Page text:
By Joyce Mcalister. Guitar Electric. Published at Friday, August 31st, 2018 - 03:20:16 AM.
The classic form of Fender Telecaster was a very simple framework, which had a neck and fingerboard including a single piece of maple, which was bolted to an ash or alder body with both sides flat, the front and back. The hardware included the two single coil pickups, which were controlled by a three-way selector switch with volume and tone controls. Earlier, the pickguard was made of bakelite, which was later made with plastic and was fixed on the body with five screws at first but later on with eight screws. The bridge had three saddles, which were adjustable with the strings doubled up on each. This became a thrilling addition in the world if guitars and soon different companies followed its lead.
Guitar Wiring Explored – Switches Part 3. Here, we look at the third and final kind of mini-toggle switch, the "ononon" switch. After showing how the connections are made within the switch, and seeing the two types that can be found, we look at two uses for the switch: firstly to create a seriessplitparallel switch for a humbucker, and secondly to use the switch as a three-way pickup selector.
Guitar Wiring 103, the vast majority of guitars use more than one pickup, and provide a switch that controls which pickup, or combination of pickups, is active at any one time. This article adds one more pickup to our circuit and shows how we can wire up a selector switch. We look at both toggle and blade style switches. This brings us to the point where we now know how to wire up a Telecaster in the standard way.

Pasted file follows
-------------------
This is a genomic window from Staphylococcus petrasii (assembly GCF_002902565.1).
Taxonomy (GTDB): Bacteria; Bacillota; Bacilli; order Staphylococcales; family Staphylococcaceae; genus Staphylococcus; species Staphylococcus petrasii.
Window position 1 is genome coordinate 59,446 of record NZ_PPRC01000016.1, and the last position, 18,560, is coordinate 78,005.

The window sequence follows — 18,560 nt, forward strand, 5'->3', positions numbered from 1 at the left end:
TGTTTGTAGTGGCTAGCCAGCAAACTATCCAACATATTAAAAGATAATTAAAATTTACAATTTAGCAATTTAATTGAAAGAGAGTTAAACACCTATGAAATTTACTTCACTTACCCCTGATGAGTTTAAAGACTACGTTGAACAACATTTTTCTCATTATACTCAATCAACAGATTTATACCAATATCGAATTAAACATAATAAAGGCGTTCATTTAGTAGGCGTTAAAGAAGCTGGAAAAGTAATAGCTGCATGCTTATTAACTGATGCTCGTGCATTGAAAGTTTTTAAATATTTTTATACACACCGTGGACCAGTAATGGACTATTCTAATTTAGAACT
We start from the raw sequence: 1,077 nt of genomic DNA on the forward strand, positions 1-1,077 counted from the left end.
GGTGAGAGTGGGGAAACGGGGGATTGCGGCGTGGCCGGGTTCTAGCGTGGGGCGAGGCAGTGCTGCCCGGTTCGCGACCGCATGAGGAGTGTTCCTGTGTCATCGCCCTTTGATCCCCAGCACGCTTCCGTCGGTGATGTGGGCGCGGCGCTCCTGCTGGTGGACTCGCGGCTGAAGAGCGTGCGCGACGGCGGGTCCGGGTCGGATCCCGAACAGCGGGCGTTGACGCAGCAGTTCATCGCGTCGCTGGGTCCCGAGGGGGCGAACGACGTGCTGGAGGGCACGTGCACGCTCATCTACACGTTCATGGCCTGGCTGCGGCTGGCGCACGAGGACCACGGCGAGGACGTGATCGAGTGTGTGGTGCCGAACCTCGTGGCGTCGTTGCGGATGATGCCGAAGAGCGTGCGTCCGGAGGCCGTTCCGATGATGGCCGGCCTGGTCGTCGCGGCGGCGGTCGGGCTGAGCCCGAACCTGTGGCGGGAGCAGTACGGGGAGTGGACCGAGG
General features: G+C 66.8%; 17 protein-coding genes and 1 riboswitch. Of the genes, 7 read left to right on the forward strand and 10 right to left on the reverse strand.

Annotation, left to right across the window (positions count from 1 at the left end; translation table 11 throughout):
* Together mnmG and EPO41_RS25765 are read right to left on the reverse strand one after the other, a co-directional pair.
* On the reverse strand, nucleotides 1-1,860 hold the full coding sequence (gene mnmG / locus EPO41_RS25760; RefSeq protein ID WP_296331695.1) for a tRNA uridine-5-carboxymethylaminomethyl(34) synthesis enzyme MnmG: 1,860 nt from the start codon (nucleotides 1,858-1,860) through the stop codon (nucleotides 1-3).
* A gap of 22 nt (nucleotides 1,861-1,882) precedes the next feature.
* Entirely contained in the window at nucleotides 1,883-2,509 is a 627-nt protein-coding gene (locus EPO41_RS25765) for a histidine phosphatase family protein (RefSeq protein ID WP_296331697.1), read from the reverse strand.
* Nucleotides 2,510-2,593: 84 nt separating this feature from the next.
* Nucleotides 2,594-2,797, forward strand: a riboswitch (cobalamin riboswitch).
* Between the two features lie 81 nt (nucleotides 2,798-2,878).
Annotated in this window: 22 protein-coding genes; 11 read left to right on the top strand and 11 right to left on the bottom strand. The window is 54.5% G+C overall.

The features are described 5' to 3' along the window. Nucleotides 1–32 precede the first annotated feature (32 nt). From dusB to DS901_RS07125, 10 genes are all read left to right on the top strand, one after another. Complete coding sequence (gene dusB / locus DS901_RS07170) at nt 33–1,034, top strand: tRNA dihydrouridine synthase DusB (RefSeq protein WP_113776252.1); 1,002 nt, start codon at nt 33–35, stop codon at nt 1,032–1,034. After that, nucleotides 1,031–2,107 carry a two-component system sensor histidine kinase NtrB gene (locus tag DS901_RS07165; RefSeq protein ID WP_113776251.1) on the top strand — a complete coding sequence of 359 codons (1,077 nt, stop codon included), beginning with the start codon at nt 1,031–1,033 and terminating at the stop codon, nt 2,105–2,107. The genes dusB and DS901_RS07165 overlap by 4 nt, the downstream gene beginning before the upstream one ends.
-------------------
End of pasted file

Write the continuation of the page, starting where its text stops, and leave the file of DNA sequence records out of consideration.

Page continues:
The Variax is, according to the Line 6 brochure a "digital modeling" guitar that allows the musician to switch between a huge array of potential sounds on one instrument. The sounds of a 12-string acoustic, Fender Stratocaster style single coils, Les Paul humbuckers, banjo, chimes and dozens of others are all available at the flick of a switch. The best part about it is that all of these tonal variations are available completely hum free. For the working musician, this means not having to lug around five to seven separate guitars to provide him with the all of the sounds he requires. The true test, however, is hearing one of these fine instruments in action, so if you'd like to check one out, a list of authorized dealers is available from the Line 6 website. At an MSRP of around $1000 for the mid-line Variax 600 - it's also available in the 300 and 700 - it's not cheap, but for the professional or amateur with money to burn, it may be a worthwhile investment.
Any content, trademark’s, or other material that might be found on the Pajama Music website that is not Pajama Music’s property remains the copyright of its respective owner/s. In no way does Pajama Music claim ownership or responsibility for such items, and you should seek legal consent for any use of such materials from its owner.
© Copyright 2018 Pajama Music. All Rights Reserved.